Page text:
PLYMOUTH – If you can’t sleep, is it a health hazard? And, if the noise generated by a nearby wind turbine keeps you awake at night, is the wind turbine a hazard to your health?
Arguments over whether wind turbines are a health hazard follow predictable lines like these, that begin to sound like “the tree in the forest” analogy. A state study released last year concluded that wind turbines aren’t a health hazard. But, in the same breath, the study acknowledged that if the noise generated by the turbine caused sleep disturbances, that could, in turn, impact a person’s health. The study and the state’s press on it appeared somewhat contradictory as a result: Wind turbines could impact sleep, but they don’t cause a health hazard.
A recent study, conducted by the Northern Maine Medical Center, is not contradictory, and comes right out and acknowledges the connection between sleep deprivation and ill health. The study examined the sleep patterns of Mars Hill and Vinalhaven, Maine, residents living within 5,000 feet of 1.5-megawatt industrial wind turbines, and found that those living within 4,500 feet of the turbines suffered from worse sleep disturbances and reductions in mental function than those who did not. Dr. Michael Nissenbaum of the Northern Maine Medical Center describes the results in a medical abstract.
“Participants living within 1.4 kilometers (4,593.2 feet) of an IWT (industrial wind turbine) had worse sleep, were sleepier during the day and had worse SF36 Mental Component Scores compared to those living further than 1.4 kilometers away,” Nissenbaum writes. “The adverse event reports of sleep disturbance and ill health by those living close to IWTs are supported.”
The Maine study seems to butt heads with a Massachusetts study. Or does it?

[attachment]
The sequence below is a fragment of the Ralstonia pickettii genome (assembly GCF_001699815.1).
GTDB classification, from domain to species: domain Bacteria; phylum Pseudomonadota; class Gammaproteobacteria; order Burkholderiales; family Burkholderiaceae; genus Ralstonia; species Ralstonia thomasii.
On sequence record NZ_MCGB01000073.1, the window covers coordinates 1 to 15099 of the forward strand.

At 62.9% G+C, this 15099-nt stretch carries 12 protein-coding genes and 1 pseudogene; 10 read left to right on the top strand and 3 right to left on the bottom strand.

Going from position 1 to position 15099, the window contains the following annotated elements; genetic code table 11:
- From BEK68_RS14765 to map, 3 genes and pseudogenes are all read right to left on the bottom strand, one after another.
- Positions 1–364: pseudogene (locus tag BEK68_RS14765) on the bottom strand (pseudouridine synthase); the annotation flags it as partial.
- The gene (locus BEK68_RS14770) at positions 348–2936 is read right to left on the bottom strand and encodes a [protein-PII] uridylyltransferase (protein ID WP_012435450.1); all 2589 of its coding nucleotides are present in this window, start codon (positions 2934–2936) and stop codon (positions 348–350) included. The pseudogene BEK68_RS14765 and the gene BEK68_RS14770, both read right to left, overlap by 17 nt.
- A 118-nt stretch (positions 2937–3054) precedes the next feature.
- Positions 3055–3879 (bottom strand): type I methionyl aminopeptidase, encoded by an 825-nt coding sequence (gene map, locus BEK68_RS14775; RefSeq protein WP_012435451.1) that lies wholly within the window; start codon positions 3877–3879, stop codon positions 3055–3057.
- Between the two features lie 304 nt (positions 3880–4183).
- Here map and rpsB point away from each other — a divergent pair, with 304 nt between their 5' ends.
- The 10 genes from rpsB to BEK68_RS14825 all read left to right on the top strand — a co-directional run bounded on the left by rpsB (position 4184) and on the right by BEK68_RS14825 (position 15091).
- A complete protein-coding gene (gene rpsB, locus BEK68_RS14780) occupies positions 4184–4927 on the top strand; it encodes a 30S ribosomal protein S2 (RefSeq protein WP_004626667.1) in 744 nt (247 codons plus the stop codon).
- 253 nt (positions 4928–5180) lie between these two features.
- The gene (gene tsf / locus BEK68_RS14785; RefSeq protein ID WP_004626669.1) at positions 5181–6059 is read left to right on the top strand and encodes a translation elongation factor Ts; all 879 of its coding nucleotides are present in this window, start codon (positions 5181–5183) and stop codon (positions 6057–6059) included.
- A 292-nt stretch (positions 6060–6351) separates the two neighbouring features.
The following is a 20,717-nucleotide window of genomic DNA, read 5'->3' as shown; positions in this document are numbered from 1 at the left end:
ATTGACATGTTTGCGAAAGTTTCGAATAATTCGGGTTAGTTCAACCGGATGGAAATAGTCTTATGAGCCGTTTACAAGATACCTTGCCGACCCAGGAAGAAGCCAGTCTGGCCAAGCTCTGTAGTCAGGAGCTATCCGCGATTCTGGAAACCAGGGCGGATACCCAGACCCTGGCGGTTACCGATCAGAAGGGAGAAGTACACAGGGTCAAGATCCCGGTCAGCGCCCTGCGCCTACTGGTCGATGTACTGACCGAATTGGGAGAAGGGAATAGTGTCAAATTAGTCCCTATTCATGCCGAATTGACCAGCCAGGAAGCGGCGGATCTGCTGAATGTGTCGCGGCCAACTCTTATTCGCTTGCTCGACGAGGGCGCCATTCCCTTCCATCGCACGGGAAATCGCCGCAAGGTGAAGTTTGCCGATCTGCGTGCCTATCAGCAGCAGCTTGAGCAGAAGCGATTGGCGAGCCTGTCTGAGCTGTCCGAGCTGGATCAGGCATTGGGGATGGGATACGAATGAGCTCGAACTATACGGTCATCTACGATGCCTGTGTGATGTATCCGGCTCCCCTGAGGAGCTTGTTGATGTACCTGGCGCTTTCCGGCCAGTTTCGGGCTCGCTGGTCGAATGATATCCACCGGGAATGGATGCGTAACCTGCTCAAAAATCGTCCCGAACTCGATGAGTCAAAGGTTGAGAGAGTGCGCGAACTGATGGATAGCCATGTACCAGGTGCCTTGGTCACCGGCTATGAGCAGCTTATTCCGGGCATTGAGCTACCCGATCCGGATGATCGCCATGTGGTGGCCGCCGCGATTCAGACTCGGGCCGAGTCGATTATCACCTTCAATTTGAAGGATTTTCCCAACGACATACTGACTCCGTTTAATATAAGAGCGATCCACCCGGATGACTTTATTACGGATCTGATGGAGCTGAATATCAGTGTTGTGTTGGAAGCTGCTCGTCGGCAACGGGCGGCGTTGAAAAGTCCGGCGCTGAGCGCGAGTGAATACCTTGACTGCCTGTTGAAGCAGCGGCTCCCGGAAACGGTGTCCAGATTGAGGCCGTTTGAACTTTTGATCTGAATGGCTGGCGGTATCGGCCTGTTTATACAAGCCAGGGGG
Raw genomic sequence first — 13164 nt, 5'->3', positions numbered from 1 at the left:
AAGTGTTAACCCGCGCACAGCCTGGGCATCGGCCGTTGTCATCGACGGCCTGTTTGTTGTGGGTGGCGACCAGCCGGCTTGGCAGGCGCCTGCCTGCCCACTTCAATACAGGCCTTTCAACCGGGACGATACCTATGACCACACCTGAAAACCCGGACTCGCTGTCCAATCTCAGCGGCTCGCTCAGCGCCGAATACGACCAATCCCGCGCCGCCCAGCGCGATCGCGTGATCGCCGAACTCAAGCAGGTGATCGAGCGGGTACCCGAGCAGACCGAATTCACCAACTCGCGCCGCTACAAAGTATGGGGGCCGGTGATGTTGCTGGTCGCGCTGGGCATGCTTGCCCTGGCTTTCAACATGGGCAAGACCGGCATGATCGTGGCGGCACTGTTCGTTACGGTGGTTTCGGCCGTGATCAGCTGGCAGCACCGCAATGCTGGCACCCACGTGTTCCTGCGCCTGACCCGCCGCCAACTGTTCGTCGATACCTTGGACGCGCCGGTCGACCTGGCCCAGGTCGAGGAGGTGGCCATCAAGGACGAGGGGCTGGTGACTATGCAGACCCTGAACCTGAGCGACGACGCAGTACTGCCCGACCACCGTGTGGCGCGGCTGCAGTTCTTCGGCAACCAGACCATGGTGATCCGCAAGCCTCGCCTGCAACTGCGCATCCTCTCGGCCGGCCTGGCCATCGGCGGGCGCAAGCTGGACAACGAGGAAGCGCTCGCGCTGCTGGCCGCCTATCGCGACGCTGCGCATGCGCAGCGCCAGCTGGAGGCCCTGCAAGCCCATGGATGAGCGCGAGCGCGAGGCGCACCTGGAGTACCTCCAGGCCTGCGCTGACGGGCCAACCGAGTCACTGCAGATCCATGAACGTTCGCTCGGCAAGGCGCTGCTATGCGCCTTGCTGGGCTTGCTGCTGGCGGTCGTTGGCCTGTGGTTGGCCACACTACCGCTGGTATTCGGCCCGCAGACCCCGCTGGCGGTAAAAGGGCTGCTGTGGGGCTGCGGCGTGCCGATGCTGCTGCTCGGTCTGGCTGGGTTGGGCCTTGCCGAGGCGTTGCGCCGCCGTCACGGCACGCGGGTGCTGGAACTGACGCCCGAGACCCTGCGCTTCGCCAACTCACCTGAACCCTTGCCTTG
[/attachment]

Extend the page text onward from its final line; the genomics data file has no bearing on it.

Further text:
Working in collaboration with the Massachusetts Department of Public Health, the Massachusetts Department of Environmental Protection convened a panel of physicians and scientists last year with expertise in acoustical noise and infrasound, public health, sleep disturbance, mechanical engineering, epidemiology and neuroscience. The panel went to work addressing numerous questions that have been raised about potential health risks associated with proximity to wind turbines.
Here’s an excerpt from the report, illustrating its findings on sleep:
“A very loud wind turbine could cause disrupted sleep, particularly in vulnerable populations, at a certain distance…Whether annoyance from wind turbines leads to sleep issues or stress has not been sufficiently quantified. While not based on evidence of wind turbines, there is evidence that sleep disruption can adversely affect mood, cognitive functioning, and overall sense of health and wellbeing. There is insufficient evidence that the noise from wind turbines is directly (i.e., independent from an effect on annoyance or sleep) causing health problems or disease.”
Some residents opposed to wind turbines in residential areas were outraged by the apparent contradictory nature of these statements. On the one hand, the state acknowledges wind turbines could disturb sleep, while on the other the state claims there is no evidence they cause health problems, independent of their effect on sleep or annoyance. The report seemed to raise more questions than answers on the subject, and has done little to extinguish the firestorm of opposition to these behemoths.
This latest study seems to illustrate a disconnect between the states of Maine and Massachusetts, but there also appears to be a disconnect in Massachusetts’ study on the issue. The possible health hazards of proximity to industrial wind turbines will likely continue as an item for debate among those who support and fight the industry.
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